Monday,20 November, 2017
Current issue | Issue 1353, (20 - 26 July 2017)
Monday,20 November, 2017
Issue 1353, (20 - 26 July 2017)

Ahram Weekly

The economic consequences of informality

Tackling the informal economy in Egypt is essential to providing wider opportunities for young people and to fiscal sustainability and economic growth, writes Aisha Ghoneimy

 

New graduates with high levels of education and even postgraduates are today suffering from harsh economic challenges. In many cases, they are unable to find jobs suiting their level of education that at the same time preserve their legal rights.

The economic challenges forcing many of them to accept any job opportunity that comes their way, even if it does not match their skills and level of education, are considerable since these young people do not want to be marginalised in the job market and they may consider the informal economy to be a stepping stone that will allow them to obtain practical experience and overcome skills mismatches on the road to formal employment.

Formal-sector positions are often limited to young people with wealthy and/or well-educated parents with strong social networks, and they may not be available to young people from poorer households.

The developing countries today have more than 87 per cent of the world’s young people, and many of them are under-employed or are working in vulnerable positions under poor conditions. They are at greater risk of working below their skills or educational level, working longer hours or fewer hours than they would like to under substandard or insecure conditions, holding temporary jobs, or having few or no prospects for advancement or lacking job stability.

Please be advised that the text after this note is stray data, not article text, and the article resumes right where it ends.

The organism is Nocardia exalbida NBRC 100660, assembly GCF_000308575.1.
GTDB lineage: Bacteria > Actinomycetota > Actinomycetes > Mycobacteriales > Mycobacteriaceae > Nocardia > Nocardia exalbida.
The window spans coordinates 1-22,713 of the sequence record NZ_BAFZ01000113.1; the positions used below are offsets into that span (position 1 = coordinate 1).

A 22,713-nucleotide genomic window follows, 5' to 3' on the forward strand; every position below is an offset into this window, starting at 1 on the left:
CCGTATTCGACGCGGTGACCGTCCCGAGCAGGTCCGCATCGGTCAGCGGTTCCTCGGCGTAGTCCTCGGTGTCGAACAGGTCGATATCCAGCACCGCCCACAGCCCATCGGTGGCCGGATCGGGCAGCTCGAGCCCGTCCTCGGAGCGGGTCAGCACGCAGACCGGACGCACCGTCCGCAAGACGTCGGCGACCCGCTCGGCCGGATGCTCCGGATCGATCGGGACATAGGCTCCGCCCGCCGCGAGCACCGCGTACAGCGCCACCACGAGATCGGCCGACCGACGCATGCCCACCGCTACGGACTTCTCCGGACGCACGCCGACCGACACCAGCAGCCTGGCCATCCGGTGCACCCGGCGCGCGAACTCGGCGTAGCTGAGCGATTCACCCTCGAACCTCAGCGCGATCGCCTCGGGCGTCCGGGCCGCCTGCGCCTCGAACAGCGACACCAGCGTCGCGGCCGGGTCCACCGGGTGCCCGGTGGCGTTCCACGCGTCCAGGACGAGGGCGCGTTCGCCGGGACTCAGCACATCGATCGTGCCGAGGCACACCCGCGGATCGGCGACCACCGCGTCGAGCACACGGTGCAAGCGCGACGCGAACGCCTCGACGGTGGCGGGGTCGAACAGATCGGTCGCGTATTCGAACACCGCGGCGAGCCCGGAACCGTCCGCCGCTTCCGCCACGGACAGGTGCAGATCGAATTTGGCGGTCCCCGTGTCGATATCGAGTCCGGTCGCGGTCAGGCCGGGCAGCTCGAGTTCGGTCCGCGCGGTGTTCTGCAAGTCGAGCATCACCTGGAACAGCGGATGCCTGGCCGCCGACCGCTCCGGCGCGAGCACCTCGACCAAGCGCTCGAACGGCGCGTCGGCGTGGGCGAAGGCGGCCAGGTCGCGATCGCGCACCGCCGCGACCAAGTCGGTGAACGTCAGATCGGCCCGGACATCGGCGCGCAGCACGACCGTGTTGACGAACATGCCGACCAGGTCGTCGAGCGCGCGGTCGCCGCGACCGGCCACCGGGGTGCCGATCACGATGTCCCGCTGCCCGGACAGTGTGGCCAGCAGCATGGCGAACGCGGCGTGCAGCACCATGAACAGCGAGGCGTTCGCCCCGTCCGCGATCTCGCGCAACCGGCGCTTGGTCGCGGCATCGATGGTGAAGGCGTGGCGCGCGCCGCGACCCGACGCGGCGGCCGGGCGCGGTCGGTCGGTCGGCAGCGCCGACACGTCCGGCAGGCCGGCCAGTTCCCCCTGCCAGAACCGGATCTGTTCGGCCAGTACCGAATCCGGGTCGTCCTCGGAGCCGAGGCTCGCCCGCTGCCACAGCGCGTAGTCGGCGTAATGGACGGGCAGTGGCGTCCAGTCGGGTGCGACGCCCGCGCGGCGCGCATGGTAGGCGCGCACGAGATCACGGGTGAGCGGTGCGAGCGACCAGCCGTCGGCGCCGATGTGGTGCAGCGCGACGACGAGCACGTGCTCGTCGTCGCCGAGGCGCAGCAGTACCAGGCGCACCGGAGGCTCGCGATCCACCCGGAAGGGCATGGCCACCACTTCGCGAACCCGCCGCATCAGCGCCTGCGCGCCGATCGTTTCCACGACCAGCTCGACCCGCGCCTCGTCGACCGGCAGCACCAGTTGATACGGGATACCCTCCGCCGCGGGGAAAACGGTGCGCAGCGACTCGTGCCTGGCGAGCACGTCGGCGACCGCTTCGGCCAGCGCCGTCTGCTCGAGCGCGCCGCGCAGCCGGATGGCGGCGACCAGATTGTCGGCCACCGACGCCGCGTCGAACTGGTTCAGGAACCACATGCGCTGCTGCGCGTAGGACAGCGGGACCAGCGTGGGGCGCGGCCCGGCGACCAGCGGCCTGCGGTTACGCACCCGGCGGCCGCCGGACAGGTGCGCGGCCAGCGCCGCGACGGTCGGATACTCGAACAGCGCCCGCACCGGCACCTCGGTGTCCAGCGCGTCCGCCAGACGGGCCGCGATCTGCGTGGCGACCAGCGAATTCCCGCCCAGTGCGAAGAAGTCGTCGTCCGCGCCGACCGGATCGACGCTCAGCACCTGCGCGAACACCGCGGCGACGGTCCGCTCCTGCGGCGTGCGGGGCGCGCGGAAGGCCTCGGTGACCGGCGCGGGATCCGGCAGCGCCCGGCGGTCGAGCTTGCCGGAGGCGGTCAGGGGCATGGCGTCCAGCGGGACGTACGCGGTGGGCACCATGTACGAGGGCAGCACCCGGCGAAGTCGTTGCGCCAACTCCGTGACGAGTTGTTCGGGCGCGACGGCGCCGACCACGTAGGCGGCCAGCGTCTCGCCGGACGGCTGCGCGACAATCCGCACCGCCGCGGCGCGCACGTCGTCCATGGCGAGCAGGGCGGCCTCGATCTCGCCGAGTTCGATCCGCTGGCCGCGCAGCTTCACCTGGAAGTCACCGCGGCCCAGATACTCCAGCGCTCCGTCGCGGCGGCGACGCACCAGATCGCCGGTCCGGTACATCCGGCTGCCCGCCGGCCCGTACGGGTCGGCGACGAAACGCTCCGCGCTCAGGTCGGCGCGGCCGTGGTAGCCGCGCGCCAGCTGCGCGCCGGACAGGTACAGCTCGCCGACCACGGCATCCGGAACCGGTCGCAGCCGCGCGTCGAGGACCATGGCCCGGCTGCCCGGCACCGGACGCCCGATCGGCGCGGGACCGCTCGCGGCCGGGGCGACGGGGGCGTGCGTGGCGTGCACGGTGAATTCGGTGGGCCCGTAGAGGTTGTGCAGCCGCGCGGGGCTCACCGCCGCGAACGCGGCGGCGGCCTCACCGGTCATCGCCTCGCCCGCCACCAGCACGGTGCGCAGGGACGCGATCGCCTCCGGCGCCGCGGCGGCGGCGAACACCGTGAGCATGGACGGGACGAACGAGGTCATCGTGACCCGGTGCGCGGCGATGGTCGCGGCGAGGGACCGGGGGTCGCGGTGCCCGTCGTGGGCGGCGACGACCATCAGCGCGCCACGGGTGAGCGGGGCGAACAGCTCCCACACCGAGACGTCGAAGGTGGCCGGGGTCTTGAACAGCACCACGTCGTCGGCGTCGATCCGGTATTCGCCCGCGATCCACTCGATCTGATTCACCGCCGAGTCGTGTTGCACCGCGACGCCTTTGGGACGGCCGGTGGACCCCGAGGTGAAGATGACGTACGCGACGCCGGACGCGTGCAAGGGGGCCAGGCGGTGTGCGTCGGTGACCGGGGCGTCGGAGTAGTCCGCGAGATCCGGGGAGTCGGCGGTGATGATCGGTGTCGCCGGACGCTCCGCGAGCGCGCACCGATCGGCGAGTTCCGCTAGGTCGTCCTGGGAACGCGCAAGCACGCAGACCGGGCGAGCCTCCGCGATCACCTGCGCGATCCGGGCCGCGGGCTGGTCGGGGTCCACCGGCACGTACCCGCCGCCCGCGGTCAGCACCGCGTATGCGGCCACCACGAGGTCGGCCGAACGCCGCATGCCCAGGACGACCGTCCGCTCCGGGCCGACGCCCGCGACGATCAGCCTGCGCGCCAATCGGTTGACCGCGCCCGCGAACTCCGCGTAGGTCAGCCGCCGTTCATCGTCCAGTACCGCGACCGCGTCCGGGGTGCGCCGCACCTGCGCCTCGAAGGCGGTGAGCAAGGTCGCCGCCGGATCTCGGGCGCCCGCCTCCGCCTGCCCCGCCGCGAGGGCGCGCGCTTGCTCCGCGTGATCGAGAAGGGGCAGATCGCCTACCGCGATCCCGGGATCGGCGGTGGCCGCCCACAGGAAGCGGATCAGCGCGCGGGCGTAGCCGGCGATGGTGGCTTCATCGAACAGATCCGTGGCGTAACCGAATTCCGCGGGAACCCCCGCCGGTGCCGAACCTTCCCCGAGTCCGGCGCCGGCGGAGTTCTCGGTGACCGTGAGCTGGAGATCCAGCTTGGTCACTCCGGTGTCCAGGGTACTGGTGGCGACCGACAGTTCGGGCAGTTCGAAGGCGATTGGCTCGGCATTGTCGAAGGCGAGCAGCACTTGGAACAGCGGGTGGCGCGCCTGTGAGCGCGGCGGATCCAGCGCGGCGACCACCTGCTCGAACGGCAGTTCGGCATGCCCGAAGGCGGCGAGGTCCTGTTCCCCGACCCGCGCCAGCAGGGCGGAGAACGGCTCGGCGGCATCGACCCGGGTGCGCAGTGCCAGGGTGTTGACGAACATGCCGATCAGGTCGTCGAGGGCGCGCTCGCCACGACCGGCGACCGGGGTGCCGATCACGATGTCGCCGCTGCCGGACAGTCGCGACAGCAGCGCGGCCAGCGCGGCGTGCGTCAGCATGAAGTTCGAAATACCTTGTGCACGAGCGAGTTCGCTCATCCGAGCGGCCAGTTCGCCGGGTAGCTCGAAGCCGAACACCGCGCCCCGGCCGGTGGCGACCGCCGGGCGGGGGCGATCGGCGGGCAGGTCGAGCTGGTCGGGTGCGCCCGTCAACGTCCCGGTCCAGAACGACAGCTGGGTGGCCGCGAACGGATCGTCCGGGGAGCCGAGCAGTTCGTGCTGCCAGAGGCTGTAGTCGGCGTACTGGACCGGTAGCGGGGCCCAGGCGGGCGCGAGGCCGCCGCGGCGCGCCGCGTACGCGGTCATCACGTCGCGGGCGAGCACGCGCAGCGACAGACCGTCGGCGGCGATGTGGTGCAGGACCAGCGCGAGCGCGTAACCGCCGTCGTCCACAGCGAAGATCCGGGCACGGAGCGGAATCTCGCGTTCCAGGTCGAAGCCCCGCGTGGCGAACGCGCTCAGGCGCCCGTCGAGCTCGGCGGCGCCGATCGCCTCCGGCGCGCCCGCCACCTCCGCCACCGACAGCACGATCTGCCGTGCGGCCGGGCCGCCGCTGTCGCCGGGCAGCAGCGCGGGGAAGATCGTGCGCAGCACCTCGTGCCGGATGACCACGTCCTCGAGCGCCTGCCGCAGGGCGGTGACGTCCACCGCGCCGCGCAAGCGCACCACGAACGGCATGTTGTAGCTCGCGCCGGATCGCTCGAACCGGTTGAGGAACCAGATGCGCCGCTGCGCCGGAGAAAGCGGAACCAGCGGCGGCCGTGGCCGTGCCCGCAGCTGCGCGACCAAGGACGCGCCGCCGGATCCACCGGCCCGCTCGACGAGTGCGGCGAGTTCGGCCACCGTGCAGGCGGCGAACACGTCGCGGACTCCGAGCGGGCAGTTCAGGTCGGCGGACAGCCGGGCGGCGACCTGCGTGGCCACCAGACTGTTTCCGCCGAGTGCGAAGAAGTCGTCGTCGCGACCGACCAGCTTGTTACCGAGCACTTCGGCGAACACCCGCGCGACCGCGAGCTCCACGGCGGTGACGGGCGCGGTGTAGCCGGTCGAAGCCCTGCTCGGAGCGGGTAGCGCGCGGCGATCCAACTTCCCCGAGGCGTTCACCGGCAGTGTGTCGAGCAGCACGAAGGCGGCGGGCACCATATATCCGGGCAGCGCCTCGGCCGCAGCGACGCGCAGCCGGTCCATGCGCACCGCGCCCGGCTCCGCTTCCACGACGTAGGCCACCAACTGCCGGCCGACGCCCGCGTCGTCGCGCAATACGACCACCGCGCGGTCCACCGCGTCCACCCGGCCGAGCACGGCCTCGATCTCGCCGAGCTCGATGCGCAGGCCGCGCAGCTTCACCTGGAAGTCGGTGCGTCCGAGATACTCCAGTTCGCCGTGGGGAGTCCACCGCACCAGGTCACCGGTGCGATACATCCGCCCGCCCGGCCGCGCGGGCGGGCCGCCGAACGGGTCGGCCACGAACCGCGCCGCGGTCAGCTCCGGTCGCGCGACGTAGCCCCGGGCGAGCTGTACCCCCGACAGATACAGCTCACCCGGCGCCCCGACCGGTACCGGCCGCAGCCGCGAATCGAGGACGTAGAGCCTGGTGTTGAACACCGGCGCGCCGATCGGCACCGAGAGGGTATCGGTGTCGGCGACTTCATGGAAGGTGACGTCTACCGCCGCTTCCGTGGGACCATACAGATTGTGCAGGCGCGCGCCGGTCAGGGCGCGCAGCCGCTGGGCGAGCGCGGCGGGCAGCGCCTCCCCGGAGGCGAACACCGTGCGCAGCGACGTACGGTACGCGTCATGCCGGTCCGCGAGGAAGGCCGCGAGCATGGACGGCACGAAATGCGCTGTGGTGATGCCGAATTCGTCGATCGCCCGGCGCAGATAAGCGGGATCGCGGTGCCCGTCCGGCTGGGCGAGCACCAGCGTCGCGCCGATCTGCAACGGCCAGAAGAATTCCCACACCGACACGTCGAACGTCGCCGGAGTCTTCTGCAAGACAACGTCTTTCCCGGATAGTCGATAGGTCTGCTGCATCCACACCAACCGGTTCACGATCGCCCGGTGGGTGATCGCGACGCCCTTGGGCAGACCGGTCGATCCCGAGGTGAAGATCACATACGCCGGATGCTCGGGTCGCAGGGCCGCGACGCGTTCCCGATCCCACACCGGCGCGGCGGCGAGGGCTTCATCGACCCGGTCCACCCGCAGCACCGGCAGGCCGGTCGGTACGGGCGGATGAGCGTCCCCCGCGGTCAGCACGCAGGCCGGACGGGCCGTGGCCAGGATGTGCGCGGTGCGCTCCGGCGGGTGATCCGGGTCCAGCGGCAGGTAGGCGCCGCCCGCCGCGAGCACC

The informal labour market has increased in size since the 1990s, and it has today become a widespread phenomenon due to the inability of the formal private sector to provide a sufficient number of formal-sector jobs in order to contain youth unemployment and replace the number of formal public-sector jobs that have been lost in the wake of privatisation. The informal economy now represents over half of Egypt’s total employment.

The majority of jobs in this sector are unprotected by employment contracts providing social insurance, health insurance, defined working hours, annual leave and a minimum wage. The private sector has a greater percentage of informal employees than the public sector, and its younger employees in many cases have a high level of education and significant qualifications.

There are four degrees of labour market informality. The first involves working without a contract but with social and health insurance. The second involves neither a contract nor health and social insurance. The third means working without a formal contract but with some insurance rights, while the fourth is totally informal and means working without a contract or any form of insurance.